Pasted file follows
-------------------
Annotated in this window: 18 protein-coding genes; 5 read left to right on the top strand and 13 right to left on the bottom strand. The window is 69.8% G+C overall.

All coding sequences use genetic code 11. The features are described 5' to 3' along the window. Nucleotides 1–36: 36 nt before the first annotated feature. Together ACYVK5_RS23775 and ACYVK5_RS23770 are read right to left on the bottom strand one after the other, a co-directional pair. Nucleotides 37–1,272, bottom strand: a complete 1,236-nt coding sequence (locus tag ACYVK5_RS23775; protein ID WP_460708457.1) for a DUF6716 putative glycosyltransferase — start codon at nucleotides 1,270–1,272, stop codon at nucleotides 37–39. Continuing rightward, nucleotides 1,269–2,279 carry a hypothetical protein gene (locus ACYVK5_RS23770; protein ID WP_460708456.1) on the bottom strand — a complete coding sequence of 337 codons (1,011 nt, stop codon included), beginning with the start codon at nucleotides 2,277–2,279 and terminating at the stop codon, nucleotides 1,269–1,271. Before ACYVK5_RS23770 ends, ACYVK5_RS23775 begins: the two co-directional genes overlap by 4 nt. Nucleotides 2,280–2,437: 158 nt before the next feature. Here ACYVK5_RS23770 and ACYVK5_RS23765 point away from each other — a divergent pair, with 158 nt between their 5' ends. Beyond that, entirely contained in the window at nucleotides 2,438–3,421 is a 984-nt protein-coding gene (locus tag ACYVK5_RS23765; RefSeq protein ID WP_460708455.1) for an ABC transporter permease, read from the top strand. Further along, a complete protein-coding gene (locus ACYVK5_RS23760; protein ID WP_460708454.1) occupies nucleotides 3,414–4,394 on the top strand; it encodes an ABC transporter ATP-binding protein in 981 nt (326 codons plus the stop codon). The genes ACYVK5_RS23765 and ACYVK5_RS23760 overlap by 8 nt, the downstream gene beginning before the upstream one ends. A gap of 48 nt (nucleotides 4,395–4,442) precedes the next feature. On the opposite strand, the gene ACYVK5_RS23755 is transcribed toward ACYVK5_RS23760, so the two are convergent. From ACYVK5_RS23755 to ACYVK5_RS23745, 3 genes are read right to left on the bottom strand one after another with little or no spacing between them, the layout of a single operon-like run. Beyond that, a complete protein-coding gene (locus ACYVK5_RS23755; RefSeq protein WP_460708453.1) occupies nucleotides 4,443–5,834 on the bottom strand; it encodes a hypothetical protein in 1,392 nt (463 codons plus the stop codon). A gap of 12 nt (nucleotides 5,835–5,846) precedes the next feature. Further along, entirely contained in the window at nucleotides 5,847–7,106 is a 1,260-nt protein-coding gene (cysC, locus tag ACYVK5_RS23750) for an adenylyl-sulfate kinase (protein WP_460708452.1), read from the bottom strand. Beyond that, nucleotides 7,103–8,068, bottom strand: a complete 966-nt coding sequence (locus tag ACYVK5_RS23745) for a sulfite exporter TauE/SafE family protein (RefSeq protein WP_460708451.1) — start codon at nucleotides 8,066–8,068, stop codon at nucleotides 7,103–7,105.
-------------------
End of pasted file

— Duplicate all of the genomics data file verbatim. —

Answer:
Annotated in this window: 18 protein-coding genes; 5 read left to right on the top strand and 13 right to left on the bottom strand. The window is 69.8% G+C overall.

All coding sequences use genetic code 11. The features are described 5' to 3' along the window. Nucleotides 1–36: 36 nt before the first annotated feature. Together ACYVK5_RS23775 and ACYVK5_RS23770 are read right to left on the bottom strand one after the other, a co-directional pair. Nucleotides 37–1,272, bottom strand: a complete 1,236-nt coding sequence (locus tag ACYVK5_RS23775; protein ID WP_460708457.1) for a DUF6716 putative glycosyltransferase — start codon at nucleotides 1,270–1,272, stop codon at nucleotides 37–39. Continuing rightward, nucleotides 1,269–2,279 carry a hypothetical protein gene (locus ACYVK5_RS23770; protein ID WP_460708456.1) on the bottom strand — a complete coding sequence of 337 codons (1,011 nt, stop codon included), beginning with the start codon at nucleotides 2,277–2,279 and terminating at the stop codon, nucleotides 1,269–1,271. Before ACYVK5_RS23770 ends, ACYVK5_RS23775 begins: the two co-directional genes overlap by 4 nt. Nucleotides 2,280–2,437: 158 nt before the next feature. Here ACYVK5_RS23770 and ACYVK5_RS23765 point away from each other — a divergent pair, with 158 nt between their 5' ends. Beyond that, entirely contained in the window at nucleotides 2,438–3,421 is a 984-nt protein-coding gene (locus tag ACYVK5_RS23765; RefSeq protein ID WP_460708455.1) for an ABC transporter permease, read from the top strand. Further along, a complete protein-coding gene (locus ACYVK5_RS23760; protein ID WP_460708454.1) occupies nucleotides 3,414–4,394 on the top strand; it encodes an ABC transporter ATP-binding protein in 981 nt (326 codons plus the stop codon). The genes ACYVK5_RS23765 and ACYVK5_RS23760 overlap by 8 nt, the downstream gene beginning before the upstream one ends. A gap of 48 nt (nucleotides 4,395–4,442) precedes the next feature. On the opposite strand, the gene ACYVK5_RS23755 is transcribed toward ACYVK5_RS23760, so the two are convergent. From ACYVK5_RS23755 to ACYVK5_RS23745, 3 genes are read right to left on the bottom strand one after another with little or no spacing between them, the layout of a single operon-like run. Beyond that, a complete protein-coding gene (locus ACYVK5_RS23755; RefSeq protein WP_460708453.1) occupies nucleotides 4,443–5,834 on the bottom strand; it encodes a hypothetical protein in 1,392 nt (463 codons plus the stop codon). A gap of 12 nt (nucleotides 5,835–5,846) precedes the next feature. Further along, entirely contained in the window at nucleotides 5,847–7,106 is a 1,260-nt protein-coding gene (cysC, locus tag ACYVK5_RS23750) for an adenylyl-sulfate kinase (protein WP_460708452.1), read from the bottom strand. Beyond that, nucleotides 7,103–8,068, bottom strand: a complete 966-nt coding sequence (locus tag ACYVK5_RS23745) for a sulfite exporter TauE/SafE family protein (RefSeq protein WP_460708451.1) — start codon at nucleotides 8,066–8,068, stop codon at nucleotides 7,103–7,105.